return. "We're making slow progress," said Capt. Torry Brennan, 30, of Indialantic, Fla., who commands atank company headquartered at the bottle factory.Musli Sherifi, 39, an Albanian and technical director at the bottling plant, recalls that Serbs and Albanianshave worked together in the past. But when Mr. Milosevic took autonomy away from Kosovo in 1989,many Albanians lost their jobs, including Mr. Sherifi, who also worked at the bottling plant then. Hereturned to the plant just a few months ago.
Prisoners of fear
About a month ago, Klokot was the site of a mortar attack that killed or injured several Serbs. In somecommunities, Serbs are afraid to leave their homes. Mistrust is deeply rooted.U.S. Army 1st Lt. James Dickinson, 31, of Texarkana, a physician's assistant, said Serbs are reluctant toseek help at a civilian hospital in the Kosovo city of Gnjilane that is now open."Serbs are terrified to go there," he said. "They think they won't get good medical care or they'll go in thereand they won't come back out."Similarly, many Albanians are vehemently opposed to the idea that the Milosevic regime should ever haveinfluence over them again and are unlikely to soon forget the atrocities committed during the ethniccleansing.Such fears and hostility shape Kosovo's political climate and feed a hunger for independence amongKosovar Albanians. Experts say that sentiment may create difficulties for peacekeepers who mustsupport a stated U.N. objective that the province should enjoy substantial autonomy but remain a part of theYugoslav Republic.Leaders of the Kosovo Liberation Army have pushed for an independent Kosovo. The KLA, a militantgroup formed by ethnic Albanians dissatisfied with a nonviolent independence movement, provided thecatalyst for Mr. Milosevic's increasingly oppressive measures in Kosovo by attacking Serb police stationsand civilians.The KLA, in fact if not in name, remains a force to be reckoned with. Leaders of the KLA reluctantlyaccepted the concept of a civilian "Kosovo Protection Corps" that is purportedly responsible for nonmilitary duties such as disaster relief. It recently was formed after the KLA formally disbanded as amilitary force.The KLA leadership argued unsuccessfully against limitations on how many of the corps members can bearmed, and for camouflaged uniforms instead of monotone olive drab. Instead of a demilitarizedorganization, some experts believe that KLA leaders wanted the nucleus for a new Kosovo army.Peacekeepers have been placed in the awkward position of promoting democratic expression, so long as itdoes not lead to independence. And they are, perhaps, swimming against the tide of public opinion in their efforts to make Kosovo a multiethnic state.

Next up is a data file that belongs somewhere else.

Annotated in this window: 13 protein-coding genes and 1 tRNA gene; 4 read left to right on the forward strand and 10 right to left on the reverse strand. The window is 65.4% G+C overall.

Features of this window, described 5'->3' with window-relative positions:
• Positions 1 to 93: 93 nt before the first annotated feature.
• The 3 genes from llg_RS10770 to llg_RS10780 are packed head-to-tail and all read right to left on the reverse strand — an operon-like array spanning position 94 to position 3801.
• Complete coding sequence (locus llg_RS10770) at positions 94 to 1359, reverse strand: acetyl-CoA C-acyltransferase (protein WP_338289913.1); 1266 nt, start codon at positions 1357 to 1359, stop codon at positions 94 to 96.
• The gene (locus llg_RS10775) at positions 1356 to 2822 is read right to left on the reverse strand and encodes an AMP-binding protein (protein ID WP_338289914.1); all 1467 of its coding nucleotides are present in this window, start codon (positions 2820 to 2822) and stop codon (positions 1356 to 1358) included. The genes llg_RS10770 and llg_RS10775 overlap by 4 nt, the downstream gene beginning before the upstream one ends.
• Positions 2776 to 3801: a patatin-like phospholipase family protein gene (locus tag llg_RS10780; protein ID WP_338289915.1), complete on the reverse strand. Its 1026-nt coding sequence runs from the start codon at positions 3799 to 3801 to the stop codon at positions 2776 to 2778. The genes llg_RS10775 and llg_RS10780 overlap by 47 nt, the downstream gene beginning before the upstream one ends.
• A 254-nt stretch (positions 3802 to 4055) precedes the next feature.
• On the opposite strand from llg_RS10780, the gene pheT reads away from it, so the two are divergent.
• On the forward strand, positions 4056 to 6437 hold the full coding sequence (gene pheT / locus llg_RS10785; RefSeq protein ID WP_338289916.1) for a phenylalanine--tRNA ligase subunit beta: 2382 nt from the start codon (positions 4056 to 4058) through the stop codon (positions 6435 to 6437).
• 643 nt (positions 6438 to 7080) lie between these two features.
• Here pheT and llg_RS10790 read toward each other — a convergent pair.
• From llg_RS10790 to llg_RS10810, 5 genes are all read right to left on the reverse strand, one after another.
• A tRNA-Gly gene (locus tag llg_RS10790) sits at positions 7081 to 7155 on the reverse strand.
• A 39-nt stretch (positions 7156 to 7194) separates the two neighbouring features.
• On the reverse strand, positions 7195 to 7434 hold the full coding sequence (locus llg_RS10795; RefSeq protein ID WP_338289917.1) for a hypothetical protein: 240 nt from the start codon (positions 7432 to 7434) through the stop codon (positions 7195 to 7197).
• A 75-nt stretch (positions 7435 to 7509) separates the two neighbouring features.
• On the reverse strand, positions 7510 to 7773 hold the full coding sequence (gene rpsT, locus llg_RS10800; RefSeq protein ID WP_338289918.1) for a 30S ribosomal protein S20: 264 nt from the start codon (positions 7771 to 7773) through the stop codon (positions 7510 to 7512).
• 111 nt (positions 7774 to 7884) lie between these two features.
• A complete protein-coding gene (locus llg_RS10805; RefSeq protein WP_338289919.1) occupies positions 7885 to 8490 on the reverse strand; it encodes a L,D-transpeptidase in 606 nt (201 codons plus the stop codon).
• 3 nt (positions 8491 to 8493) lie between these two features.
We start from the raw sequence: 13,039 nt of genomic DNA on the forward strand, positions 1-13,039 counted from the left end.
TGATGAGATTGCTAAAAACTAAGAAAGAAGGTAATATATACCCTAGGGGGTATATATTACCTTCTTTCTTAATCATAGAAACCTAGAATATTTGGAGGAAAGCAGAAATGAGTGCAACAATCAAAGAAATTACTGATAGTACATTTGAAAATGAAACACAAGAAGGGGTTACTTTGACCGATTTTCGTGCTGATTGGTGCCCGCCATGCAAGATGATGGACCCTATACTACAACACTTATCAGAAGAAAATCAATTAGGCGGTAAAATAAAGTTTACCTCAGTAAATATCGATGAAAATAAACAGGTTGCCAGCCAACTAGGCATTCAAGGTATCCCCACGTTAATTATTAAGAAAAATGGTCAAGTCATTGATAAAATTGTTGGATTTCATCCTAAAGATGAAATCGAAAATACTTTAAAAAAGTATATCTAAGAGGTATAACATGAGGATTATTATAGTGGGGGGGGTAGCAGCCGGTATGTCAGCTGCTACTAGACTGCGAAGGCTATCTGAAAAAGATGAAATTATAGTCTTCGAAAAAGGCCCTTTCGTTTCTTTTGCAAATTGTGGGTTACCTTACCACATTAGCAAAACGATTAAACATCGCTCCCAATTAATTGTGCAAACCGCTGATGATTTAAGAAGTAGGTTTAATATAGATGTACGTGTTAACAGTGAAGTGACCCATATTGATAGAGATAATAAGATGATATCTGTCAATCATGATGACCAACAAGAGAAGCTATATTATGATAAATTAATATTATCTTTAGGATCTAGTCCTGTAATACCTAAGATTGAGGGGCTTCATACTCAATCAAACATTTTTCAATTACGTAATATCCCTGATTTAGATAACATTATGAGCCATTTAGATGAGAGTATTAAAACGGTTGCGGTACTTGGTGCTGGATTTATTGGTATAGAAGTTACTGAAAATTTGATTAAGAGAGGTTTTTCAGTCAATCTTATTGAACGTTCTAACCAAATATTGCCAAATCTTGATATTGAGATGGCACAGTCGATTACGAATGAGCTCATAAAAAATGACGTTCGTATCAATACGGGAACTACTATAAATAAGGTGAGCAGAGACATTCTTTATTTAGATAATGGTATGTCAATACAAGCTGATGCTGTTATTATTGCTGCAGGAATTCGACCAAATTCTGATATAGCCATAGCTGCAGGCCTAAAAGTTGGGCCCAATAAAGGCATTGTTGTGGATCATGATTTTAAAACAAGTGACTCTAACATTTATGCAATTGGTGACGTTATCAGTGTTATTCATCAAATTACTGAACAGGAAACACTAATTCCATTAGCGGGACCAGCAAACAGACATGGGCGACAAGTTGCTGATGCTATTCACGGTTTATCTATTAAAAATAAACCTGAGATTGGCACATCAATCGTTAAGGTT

The perils of peace
From the geopolitical perspective, however, many experts warn of the perils that would accompanyindependence for Kosovo, or a lack of resolve in promoting multiethnicity."You could have, perhaps, the Croats and Serbs in Bosnia interested in asserting some sort of independence. . . and then you have a very nervous Muslim population," said Gary Dempsey, a foreign policy analyst atthe Cato Institute.